Valve CEO Gabe Newell gave an interview where he talked about brain-computer interfaces (BCIs), but also how they could be used to revolutionize the Gaming and radically change the human experience.
Newell spoke to IGN about his work on brain-computer interfaces. It is about a technology, which will allow direct control of the devices that use your brain and possibly the Appliances to provide feedback to your brain. Speaking to New Zealand's "1 News", the Valve CEO gave more details about what he sees as the future of technology, stressing that developers they should not ignore this emerging technology.
Specifically, Newell mentioned the following: "If you are a developer software in 2022 and you do not have one BCI headset in your testing lab, you will make a silly mistake ». Valve is working with OpenBCI, which has demonstrated a design for a BCI headset, the Galea, which can work in conjunction with Valve's Index VR headset.
Newell is particularly interested in the idea of using BCI to enhance deepening and personalization of interactive experiences, such as video games. With BCI being able to interpret a gamer's emotions (whether he is excited, surprised, sad, bored, amused, and scared), games could be programmed to adapt to what the gamer is experiencing. An example is to slightly increase the difficulty if the system realize that the gamer is bored.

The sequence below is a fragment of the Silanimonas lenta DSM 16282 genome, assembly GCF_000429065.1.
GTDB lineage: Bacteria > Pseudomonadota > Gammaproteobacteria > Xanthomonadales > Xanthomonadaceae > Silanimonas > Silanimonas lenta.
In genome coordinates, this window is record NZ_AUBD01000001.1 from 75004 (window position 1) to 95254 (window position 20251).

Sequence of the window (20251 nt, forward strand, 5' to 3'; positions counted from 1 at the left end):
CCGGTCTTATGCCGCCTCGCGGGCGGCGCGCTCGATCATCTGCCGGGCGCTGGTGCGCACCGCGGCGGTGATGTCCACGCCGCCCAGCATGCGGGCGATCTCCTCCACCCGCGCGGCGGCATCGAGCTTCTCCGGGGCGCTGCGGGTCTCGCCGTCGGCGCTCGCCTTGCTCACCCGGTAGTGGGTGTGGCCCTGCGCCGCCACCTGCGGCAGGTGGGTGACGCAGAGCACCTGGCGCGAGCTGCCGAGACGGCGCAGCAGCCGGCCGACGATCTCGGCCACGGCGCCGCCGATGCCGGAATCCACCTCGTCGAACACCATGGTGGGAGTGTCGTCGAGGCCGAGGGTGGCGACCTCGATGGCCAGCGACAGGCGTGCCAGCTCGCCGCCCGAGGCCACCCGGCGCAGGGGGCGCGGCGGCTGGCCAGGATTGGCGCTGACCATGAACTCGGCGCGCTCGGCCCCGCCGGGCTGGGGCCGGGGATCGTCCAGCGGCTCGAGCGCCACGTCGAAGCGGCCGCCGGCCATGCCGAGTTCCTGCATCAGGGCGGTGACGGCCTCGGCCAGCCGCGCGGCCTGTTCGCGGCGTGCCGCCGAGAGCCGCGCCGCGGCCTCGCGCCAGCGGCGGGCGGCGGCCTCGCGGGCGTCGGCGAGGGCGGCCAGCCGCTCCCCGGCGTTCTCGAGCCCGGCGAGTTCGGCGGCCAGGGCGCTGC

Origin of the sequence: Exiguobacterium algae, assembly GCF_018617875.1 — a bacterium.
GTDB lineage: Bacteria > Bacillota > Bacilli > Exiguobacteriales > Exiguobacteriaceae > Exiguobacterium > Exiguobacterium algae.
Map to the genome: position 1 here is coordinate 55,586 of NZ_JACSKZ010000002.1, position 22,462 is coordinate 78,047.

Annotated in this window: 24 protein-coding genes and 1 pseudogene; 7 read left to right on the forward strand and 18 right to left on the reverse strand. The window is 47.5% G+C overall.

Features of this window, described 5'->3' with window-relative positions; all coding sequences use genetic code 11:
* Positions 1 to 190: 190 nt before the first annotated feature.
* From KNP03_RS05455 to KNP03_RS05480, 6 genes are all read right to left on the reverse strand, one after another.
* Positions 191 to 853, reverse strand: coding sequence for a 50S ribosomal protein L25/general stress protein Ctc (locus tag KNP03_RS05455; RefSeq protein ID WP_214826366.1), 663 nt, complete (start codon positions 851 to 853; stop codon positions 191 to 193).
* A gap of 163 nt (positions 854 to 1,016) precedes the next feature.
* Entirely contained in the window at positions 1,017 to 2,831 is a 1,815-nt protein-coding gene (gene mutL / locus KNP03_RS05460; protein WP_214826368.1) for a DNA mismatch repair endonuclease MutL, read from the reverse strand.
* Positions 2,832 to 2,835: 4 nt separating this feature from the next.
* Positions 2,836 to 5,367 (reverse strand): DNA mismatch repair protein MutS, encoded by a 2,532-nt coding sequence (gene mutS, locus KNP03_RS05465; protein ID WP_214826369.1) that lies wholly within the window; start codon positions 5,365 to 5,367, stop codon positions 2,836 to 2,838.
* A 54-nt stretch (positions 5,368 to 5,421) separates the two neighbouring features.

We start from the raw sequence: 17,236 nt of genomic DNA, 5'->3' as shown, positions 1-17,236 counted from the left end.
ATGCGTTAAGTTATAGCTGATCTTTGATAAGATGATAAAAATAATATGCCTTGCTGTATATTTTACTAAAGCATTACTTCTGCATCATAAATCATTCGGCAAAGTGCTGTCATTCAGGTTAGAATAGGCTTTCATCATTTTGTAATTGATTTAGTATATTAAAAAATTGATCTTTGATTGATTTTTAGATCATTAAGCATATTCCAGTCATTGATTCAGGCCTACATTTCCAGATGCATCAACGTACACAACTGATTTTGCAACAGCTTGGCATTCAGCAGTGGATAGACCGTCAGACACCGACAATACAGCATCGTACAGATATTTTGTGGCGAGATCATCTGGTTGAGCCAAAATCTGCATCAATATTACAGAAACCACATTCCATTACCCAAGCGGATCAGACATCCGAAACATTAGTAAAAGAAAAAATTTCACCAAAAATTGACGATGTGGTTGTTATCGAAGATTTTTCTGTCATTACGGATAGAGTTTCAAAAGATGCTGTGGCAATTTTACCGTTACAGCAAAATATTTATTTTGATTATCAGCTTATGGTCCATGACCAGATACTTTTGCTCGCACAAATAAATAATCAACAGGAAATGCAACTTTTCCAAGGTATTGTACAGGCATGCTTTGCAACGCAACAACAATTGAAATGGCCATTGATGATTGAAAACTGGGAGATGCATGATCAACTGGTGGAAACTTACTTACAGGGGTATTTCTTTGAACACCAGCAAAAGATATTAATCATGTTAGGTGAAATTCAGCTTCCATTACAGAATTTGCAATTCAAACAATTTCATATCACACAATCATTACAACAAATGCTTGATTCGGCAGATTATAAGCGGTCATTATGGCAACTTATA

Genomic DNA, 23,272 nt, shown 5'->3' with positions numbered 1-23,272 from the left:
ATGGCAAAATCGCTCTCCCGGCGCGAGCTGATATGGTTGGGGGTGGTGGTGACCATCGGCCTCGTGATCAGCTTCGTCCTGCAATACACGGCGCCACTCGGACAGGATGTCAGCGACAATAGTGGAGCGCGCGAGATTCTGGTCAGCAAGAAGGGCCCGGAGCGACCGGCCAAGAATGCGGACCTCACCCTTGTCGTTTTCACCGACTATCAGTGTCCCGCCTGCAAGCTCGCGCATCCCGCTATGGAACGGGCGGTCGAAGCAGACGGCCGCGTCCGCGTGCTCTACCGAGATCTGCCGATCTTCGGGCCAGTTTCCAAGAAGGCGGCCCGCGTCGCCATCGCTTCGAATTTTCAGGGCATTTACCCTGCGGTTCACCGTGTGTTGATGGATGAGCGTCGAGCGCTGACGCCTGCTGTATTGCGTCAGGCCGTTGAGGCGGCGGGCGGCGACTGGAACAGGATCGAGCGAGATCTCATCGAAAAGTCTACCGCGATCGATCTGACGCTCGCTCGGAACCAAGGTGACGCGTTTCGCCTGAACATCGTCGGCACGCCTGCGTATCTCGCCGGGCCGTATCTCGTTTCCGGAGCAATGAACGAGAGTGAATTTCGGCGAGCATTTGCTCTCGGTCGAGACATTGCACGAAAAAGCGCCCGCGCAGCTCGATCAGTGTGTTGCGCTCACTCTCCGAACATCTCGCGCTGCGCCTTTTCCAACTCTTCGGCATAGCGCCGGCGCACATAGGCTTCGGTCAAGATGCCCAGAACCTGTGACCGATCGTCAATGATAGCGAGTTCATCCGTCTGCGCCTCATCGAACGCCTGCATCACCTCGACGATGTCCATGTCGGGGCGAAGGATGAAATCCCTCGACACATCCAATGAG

The CEO of Valve also pointed out that BCIs could be used to "record" information in the brain of the gamer - from changing emotions, even to help you feel like you are a different person. In addition, Newell distinguishes this technology as a means of experience that is far more impressive than what our eyes and ears offer. Also, add the following: "The real world will cease to be the measurement we apply to the best possible visual fidelity. "The real world will look flat, colorless, cloudy compared to the experiences that can be created in the human brain."
Newell stressed that the former applications This technology could come in the form of a sleep-enhancing app, where users can choose how much REM they need for the night and signal to their brain. Similarly, BCIs can provide a means of combating nausea after long hours of VR use, which is one of the major barriers to virtual reality.
Valve has no plans to release a BCI headset to consumers soon, due to the speed of research, and Newell is certainly aware of the dangers of this technology in the future.
Newell also noted the following: "I'm not saying that everyone will love and insist on having a brain-computer interface. I'm just saying that each person will decide for themselves whether or not there is an interesting combination of features, functionality and price. "
Finally, Newell explained that brain-computer interfaces are no less vulnerable to viruses or violations therefore technology will require a lot of consumer confidence.